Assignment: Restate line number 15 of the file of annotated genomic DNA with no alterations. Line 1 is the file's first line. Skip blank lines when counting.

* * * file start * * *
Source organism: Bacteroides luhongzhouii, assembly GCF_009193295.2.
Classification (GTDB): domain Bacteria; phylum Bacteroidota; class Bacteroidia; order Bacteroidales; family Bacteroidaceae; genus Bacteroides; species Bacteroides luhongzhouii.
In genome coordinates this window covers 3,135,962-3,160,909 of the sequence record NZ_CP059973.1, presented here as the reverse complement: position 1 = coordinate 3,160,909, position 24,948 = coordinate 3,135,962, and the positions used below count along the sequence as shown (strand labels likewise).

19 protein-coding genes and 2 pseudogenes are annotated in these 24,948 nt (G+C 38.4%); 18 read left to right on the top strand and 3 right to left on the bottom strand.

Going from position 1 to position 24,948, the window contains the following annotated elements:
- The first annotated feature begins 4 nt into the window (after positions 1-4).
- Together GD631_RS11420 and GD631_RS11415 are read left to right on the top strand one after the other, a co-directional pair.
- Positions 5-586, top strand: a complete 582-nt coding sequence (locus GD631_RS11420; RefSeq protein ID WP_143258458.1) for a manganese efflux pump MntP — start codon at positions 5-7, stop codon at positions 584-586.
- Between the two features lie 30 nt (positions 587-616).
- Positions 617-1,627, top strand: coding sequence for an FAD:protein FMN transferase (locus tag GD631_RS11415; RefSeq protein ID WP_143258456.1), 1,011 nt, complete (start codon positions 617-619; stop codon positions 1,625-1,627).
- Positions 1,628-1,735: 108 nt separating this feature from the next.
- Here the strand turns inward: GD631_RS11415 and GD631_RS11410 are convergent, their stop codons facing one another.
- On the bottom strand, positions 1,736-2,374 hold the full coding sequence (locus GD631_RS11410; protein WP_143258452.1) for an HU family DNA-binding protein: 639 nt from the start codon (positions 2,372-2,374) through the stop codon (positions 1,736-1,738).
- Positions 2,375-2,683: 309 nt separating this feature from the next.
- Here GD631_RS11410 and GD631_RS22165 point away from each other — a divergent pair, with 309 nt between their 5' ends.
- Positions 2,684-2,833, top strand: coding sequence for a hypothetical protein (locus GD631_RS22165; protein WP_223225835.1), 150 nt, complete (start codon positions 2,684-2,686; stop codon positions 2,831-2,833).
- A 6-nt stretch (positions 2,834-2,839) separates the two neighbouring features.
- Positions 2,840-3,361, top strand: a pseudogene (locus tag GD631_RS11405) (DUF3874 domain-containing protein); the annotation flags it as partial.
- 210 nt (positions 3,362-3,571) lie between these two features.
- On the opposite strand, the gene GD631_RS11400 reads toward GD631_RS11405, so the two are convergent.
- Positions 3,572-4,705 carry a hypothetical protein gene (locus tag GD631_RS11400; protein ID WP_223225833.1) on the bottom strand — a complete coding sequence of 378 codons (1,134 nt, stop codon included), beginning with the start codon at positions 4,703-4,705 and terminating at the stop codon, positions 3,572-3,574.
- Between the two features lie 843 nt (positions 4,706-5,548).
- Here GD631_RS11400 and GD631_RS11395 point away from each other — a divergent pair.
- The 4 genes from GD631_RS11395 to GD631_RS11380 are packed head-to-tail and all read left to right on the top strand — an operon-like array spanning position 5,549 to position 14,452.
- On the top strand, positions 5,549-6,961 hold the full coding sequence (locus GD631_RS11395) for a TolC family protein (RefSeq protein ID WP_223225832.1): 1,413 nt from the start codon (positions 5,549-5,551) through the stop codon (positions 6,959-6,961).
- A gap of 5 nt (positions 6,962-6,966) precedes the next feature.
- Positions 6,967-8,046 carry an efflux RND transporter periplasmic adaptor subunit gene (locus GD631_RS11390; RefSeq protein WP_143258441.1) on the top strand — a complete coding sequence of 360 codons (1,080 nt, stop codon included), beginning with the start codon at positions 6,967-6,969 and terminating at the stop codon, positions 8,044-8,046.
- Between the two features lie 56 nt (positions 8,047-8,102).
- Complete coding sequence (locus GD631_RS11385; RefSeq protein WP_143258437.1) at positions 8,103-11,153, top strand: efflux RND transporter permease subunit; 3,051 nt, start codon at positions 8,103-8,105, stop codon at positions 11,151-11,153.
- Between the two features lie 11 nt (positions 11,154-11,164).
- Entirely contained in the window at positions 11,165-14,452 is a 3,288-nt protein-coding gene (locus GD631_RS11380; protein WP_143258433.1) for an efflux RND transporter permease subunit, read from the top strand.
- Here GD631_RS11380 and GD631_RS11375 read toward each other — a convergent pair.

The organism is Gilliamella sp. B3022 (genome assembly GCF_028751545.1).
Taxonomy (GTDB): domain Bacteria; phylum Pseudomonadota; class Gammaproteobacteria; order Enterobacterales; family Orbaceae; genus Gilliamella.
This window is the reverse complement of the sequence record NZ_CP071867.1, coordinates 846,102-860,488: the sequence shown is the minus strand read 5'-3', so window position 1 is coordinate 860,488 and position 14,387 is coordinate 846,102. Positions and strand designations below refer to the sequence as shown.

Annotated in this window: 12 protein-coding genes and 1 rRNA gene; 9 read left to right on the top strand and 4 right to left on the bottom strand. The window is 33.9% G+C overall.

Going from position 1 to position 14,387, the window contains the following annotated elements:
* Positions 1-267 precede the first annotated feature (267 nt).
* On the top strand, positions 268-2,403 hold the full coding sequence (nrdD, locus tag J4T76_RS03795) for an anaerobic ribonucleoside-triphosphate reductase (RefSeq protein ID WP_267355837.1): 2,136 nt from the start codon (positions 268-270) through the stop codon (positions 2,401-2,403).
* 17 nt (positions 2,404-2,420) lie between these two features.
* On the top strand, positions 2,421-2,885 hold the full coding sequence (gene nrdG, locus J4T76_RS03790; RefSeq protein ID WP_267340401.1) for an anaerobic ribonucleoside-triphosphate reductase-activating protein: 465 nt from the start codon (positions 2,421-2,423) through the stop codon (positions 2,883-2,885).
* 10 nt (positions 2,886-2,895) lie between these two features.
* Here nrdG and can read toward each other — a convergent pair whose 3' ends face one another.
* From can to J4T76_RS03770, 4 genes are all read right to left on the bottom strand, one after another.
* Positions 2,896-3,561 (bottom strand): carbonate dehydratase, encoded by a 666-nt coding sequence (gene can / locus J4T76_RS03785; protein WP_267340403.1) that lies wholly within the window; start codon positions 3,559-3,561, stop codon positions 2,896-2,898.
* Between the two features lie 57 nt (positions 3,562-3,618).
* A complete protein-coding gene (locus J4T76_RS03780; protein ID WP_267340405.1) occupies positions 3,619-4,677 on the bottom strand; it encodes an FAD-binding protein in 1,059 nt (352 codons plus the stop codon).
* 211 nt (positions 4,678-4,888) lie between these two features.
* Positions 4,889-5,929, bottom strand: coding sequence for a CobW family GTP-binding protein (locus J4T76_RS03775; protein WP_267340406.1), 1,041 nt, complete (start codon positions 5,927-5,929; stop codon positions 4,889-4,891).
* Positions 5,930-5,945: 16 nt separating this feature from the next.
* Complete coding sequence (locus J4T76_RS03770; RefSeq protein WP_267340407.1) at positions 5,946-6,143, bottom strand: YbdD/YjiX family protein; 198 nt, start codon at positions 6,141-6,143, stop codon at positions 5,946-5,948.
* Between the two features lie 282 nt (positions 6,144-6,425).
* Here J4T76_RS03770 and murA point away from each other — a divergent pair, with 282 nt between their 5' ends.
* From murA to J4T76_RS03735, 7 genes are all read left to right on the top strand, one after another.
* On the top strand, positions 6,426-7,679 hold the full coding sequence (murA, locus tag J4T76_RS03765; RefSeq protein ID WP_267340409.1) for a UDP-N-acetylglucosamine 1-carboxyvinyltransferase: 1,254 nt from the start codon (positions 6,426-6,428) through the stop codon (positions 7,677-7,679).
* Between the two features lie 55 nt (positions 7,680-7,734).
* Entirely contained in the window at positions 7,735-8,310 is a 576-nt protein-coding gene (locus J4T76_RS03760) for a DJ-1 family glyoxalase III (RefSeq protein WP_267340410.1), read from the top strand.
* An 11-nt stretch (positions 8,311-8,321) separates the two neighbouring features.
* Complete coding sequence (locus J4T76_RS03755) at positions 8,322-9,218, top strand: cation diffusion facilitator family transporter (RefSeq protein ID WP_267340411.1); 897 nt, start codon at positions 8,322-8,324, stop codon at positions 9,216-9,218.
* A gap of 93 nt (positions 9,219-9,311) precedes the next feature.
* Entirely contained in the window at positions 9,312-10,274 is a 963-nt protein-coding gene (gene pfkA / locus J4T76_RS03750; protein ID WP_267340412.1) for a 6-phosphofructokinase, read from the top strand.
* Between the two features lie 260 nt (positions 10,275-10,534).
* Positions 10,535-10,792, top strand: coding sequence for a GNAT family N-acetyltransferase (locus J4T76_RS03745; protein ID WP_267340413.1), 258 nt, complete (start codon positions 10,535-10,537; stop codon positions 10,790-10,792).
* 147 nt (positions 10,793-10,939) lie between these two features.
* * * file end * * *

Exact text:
- Here GD631_RS11410 and GD631_RS22165 point away from each other — a divergent pair, with 309 nt between their 5' ends.